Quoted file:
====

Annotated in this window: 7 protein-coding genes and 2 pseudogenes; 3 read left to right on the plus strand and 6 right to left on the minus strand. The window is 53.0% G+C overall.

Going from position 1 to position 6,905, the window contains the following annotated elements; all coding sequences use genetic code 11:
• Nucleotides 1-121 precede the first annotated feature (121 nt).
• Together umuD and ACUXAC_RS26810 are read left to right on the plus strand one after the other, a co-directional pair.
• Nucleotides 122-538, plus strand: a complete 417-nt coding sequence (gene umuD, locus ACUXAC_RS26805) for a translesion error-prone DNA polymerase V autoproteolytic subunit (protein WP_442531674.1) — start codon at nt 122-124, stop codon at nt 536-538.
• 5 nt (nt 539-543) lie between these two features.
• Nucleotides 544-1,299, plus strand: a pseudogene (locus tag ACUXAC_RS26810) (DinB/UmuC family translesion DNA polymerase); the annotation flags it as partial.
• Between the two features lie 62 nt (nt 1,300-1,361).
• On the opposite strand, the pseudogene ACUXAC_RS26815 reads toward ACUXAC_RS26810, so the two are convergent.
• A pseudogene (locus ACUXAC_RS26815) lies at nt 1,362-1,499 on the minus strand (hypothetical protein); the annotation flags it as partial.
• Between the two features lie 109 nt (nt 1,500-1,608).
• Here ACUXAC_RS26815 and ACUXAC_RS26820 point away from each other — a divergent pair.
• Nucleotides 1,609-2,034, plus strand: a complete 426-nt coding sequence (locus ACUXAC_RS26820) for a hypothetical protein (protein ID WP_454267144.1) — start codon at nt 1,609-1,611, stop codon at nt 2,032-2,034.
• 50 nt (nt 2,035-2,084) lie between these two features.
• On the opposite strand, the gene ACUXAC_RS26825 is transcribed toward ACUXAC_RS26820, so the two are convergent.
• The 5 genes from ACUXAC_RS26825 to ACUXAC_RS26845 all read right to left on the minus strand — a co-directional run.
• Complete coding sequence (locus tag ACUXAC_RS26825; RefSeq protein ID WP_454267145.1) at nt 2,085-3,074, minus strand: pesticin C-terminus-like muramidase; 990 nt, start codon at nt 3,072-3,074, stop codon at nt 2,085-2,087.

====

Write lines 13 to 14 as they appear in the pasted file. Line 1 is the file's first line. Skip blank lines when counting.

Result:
• Nucleotides 1,609-2,034, plus strand: a complete 426-nt coding sequence (locus ACUXAC_RS26820) for a hypothetical protein (protein ID WP_454267144.1) — start codon at nt 1,609-1,611, stop codon at nt 2,032-2,034.
• 50 nt (nt 2,035-2,084) lie between these two features.